February 27, 2020
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Plans to develop Belfast’s harbor seem uncertain after developer walks away from negotiations

Nick McCrea | BDN
Nick McCrea | BDN
The view of Belfast's harbor from inside the former French & Webb workshop.

BELFAST, Maine — Plans to bring a marina, restaurant and more to the downtown waterfront seem less certain after the developer this week refused to sign a contract that had been hammered out over months of intensive negotiations.

“This agreement has been changed to the point that it’s unacceptable,” developer Paul Naron told city councilors at Tuesday’s regular council meeting. “I’m really at the end of this process … I don’t have to do this project.”

Naron indicated he was done with discussions for the night.

“It’s my birthday, and I’m going to dinner,” he told councilors before leaving council chambers.

But city staff and councilors continued the hearing on the agreement without Naron where they heard from people who feared that giving the developer a so-called “view easement,” to ensure the view from his properties wouldn’t be obstructed, would give him too much control over city land. Councilors ultimately nixed the easement from the agreement.

Before that, Wayne Marshall, director of the city’s code and planning department, said Naron’s attorney had approved the agreement with only one new condition that allowed Naron to use cranes and a forklift to remove floats from the marina, if needed. It’s a request that Naron himself had made, according to Marshall.

“Everything that is in this contract is exactly what was presented,” he said. “It is a gross misstatement to go through and say that suddenly I’ve made things up.”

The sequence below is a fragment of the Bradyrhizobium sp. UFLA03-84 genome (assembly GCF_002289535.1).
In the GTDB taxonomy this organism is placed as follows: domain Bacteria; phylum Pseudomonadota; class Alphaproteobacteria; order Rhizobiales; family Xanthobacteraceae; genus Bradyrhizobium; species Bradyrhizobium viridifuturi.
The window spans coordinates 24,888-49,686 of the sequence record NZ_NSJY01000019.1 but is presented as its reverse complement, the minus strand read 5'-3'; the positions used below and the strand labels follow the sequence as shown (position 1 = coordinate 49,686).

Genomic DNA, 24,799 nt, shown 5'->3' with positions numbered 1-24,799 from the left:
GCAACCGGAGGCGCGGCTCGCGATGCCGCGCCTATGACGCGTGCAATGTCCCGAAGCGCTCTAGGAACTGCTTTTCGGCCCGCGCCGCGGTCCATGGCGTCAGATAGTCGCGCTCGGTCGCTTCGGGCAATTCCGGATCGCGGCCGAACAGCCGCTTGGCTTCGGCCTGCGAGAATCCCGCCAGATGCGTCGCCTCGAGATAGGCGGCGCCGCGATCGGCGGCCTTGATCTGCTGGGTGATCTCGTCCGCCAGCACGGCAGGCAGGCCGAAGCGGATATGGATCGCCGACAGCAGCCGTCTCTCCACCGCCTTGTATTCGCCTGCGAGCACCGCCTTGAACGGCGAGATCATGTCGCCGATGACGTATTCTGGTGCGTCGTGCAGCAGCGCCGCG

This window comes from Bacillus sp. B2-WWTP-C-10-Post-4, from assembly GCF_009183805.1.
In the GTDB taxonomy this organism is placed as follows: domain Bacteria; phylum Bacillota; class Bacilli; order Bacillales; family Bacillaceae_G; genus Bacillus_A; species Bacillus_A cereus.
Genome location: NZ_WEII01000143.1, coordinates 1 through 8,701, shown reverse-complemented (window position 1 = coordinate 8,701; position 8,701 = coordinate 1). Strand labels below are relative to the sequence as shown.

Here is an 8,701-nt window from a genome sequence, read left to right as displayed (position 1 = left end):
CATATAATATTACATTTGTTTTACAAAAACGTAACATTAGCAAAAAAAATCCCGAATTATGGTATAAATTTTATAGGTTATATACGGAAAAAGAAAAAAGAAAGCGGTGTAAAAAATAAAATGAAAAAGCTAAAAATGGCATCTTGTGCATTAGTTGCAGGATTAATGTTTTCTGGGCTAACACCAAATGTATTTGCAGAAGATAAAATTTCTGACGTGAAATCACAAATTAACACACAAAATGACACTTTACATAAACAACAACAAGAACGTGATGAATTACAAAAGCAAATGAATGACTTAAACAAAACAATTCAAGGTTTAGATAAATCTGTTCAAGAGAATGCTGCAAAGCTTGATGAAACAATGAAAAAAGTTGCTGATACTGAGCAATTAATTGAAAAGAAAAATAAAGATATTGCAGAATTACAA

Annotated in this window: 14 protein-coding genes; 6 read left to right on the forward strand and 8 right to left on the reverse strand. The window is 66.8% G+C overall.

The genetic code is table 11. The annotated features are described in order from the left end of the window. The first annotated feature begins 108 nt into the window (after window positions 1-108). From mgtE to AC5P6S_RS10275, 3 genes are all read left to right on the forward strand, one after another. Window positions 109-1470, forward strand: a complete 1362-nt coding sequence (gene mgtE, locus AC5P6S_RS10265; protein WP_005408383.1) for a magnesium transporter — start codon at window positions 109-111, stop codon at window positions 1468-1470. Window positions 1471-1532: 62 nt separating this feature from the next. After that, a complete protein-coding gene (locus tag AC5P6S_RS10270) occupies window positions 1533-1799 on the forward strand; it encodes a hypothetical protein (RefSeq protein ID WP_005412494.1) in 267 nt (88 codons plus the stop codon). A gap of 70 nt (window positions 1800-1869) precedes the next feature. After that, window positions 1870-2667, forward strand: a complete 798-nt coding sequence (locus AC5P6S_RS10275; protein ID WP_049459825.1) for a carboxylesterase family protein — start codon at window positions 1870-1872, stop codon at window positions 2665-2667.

The council has been negotiating with Naron since February about the unconventional developer’s proposal to turn his two waterfront buildings into a marina, restaurant and more. The initial sticking point was the city’s demand for a permanent public easement for the Harbor Walk, a popular waterfront trail.

But even after that seemed finalized, the rest of the negotiation process hasn’t been smooth.

“There is always another tripwire somewhere,” Councilor Neal Harkness said.

Mayor Samantha Paradis, presiding over the last city council meeting she can make before the city elects a new mayor next month, said she was “taken aback” at the contention.

“I think on our part and on the part of the city staff, we’ve come at this from a good faith perspective.”

During the public hearing, Carol Good, chair of the parks and recreation committee, said the view easement might limit the city from planting taller bushes, replacing dead trees or allowing people to erect temporary tents during events.

“We believe it is unwise to cede control like this to a private party,” she said.

Councilors seemed to indicate they would wait for the developer to make the next move — and that they might not be very enthusiastic when he does.

“The more confusing and more drawn out and crazier this gets, since February, my thinking on the whole subject is changing,” Councilor Mary Mortier said. “I am tired of this conversation. It has dragged on too long.”


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